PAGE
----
Thank you to the HarperPerennial Twitter account for the idea for this post!
Let's use food to describe books more often. Because I instantly know what you're talking about if you say a novel is a total taco salad.
— Harper Perennial (@HarperPerennial) February 3, 2015
So, if I were to describe my last five books read as food…
It would’ve been way too easy to pick food that was actually IN the book, or that existed only when the book was set. So I tried to pick food that a) reminded me of the book and b) was available right away, in case I got hungry while writing this post. (Spoiler: I did get hungry.)
Stalking Darkness by Lynn Flewelling as Shepard’s Pie (Recipe)
Shepard’s Pie is warm and inviting and yummy, just like this series. It can also go horribly wrong if you don’t take the time to cook it properly, which I’m using as a metaphor to say slow down and enjoy these books to the fullest.
Sunbolt is a book about people who’re pretending to be other people, so hot pot pretending to be a bear taking a bath seemed to fit. (Image source.)
Truckers by Terry Pratchett as blood pudding (recipe)
Sometimes food looks and sounds nasty, but it actually tastes delicious. And sometimes you want to try a new food but it’s not available in your country and that’s disappointing. This is a metaphor for life, if you don’t mind squinting at it a bit, and the entire a truckers series is about a bunch of nomes figuring out what life’s about and why they’re doing it.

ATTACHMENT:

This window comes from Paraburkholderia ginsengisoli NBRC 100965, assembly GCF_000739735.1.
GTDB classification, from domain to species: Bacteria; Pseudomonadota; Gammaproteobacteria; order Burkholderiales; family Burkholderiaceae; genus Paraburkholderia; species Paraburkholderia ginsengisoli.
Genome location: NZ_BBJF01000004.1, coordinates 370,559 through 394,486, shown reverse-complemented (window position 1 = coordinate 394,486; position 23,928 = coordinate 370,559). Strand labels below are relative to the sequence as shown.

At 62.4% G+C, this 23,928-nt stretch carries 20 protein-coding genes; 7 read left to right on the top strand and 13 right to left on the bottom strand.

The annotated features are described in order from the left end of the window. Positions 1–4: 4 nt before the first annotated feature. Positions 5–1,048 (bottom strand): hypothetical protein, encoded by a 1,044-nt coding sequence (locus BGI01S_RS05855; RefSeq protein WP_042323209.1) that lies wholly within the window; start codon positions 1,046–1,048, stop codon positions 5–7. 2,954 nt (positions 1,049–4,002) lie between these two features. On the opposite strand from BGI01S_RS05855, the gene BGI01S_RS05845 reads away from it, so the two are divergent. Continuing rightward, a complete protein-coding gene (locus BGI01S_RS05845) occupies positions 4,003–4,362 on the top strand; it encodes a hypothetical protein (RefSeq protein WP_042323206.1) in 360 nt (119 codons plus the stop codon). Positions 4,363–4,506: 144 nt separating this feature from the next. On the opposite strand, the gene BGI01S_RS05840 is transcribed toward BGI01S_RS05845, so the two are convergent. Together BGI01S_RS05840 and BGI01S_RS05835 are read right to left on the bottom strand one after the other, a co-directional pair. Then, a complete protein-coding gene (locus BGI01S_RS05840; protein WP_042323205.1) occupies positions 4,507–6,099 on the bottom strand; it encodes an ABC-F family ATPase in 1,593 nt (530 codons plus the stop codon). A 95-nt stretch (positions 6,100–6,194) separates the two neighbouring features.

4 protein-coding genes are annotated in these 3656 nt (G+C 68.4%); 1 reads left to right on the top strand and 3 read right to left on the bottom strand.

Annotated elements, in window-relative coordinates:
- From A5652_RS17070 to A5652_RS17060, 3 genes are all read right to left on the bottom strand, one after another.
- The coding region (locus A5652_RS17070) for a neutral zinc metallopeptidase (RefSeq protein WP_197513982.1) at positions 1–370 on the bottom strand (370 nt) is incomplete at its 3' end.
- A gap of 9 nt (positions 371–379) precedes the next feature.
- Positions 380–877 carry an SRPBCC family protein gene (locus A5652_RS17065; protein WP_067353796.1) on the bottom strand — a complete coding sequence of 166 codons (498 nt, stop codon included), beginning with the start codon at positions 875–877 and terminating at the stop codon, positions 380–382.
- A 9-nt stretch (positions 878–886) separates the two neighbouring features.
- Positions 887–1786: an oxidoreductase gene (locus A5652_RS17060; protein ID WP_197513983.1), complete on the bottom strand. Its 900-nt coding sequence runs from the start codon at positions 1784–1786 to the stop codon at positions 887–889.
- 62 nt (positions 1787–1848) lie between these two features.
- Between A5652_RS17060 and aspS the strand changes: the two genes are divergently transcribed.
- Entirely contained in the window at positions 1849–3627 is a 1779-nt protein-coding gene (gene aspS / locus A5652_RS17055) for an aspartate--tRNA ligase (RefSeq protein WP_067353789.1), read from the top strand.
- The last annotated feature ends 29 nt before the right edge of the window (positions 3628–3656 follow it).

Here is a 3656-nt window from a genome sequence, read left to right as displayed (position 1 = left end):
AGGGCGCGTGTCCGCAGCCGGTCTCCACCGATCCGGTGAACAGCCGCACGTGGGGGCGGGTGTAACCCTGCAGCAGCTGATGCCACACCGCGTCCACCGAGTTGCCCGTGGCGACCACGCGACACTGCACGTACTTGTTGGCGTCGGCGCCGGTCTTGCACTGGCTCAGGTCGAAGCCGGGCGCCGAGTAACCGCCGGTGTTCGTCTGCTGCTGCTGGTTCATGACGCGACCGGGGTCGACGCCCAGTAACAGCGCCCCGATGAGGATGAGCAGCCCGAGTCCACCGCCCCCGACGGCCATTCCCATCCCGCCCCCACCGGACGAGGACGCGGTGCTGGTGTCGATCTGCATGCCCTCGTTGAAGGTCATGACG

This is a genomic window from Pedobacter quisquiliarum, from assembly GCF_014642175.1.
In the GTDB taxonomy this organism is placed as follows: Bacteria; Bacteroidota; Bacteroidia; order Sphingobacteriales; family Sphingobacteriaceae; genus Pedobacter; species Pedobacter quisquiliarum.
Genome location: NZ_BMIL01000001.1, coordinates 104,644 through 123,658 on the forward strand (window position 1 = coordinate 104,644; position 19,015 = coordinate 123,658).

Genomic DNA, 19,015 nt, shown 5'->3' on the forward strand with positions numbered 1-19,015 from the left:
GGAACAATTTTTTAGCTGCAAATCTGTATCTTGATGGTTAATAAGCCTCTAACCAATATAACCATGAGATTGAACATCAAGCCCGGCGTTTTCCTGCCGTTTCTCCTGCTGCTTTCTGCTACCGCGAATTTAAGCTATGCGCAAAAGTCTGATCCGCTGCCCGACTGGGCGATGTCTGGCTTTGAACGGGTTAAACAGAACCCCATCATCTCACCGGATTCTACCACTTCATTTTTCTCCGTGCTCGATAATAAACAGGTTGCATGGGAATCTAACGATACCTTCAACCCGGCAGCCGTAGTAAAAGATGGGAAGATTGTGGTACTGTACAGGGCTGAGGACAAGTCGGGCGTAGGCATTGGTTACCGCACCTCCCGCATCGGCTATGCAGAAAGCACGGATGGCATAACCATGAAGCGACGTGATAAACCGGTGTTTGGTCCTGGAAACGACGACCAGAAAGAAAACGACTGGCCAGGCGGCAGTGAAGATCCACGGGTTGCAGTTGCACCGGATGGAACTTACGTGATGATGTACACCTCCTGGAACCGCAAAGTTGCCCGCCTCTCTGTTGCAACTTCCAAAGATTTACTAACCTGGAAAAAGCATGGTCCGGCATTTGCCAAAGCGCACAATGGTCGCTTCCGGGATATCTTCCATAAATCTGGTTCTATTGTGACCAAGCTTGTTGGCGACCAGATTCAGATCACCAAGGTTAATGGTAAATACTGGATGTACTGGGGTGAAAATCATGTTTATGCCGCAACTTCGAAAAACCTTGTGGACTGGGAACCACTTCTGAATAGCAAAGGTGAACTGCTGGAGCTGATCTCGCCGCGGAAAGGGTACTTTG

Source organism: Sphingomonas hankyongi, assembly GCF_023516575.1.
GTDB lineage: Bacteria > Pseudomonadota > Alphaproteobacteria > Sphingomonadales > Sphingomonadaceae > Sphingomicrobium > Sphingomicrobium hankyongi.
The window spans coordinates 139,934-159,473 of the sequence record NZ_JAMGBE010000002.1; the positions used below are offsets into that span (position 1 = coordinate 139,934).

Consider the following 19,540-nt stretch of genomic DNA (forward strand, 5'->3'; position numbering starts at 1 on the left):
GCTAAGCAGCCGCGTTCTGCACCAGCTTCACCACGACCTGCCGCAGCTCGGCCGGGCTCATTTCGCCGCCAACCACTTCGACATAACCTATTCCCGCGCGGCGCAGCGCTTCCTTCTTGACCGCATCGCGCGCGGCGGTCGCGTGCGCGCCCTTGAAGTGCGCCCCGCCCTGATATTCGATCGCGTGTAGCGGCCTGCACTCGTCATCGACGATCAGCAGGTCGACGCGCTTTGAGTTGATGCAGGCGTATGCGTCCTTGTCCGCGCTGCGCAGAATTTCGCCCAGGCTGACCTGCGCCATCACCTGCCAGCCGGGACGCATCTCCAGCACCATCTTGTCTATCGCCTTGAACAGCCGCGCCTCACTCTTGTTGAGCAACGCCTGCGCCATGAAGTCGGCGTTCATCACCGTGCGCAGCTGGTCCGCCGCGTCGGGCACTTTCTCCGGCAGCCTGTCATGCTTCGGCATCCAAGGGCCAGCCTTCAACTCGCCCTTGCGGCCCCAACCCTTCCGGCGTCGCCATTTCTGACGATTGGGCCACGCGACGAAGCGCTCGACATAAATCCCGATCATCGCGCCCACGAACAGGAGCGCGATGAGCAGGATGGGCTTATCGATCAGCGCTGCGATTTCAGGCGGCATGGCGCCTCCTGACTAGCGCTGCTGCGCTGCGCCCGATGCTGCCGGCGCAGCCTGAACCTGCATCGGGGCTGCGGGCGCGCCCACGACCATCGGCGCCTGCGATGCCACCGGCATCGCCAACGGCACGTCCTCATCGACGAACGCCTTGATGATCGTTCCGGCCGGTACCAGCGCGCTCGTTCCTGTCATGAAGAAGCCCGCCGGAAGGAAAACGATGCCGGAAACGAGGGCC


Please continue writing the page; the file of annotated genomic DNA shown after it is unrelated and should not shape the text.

Saturday’s Child by Kathleen Thompson Norris as jello salad (recipe)
My first choice for this book was actually something like roast chicken in aspic. People haven’t really put things in aspic since the 1970s, so it’s unfortunately disqualified via the rules I mentioned at the beginning of this post.
But we totally still make jello salads! And this book is like a jello salad. It looks plain and boring on the outside, but there is hidden yumminess inside. It’s also something that I think is better appreciated as you get older, when your teeth start to ache and you can’t eat things like jaw breakers any longer because of danger and future regrets. The under-20s don’t worry about marriage and careers and money like use oldies do, and I think they might not appreciate this book as much as the ones who’ve gone through at least one quarter-century crisis.
His Majesty’s Dragon by Naomi Novik as chicken tikka masala (recipe)
What better dish than a British-Indian classic for a book about a Chinese dragon raised by a British navy captain? Like, it’s the blending of worlds and cultures and making a delicious new thing! I also associate this series with the color orange for some reason, so it doubly fits. Also I just realized that I basically made this list basically all British foods; I really need to go visit England or, failing that, find a British pub around here.
Your turn! What kind of food is the last book you read?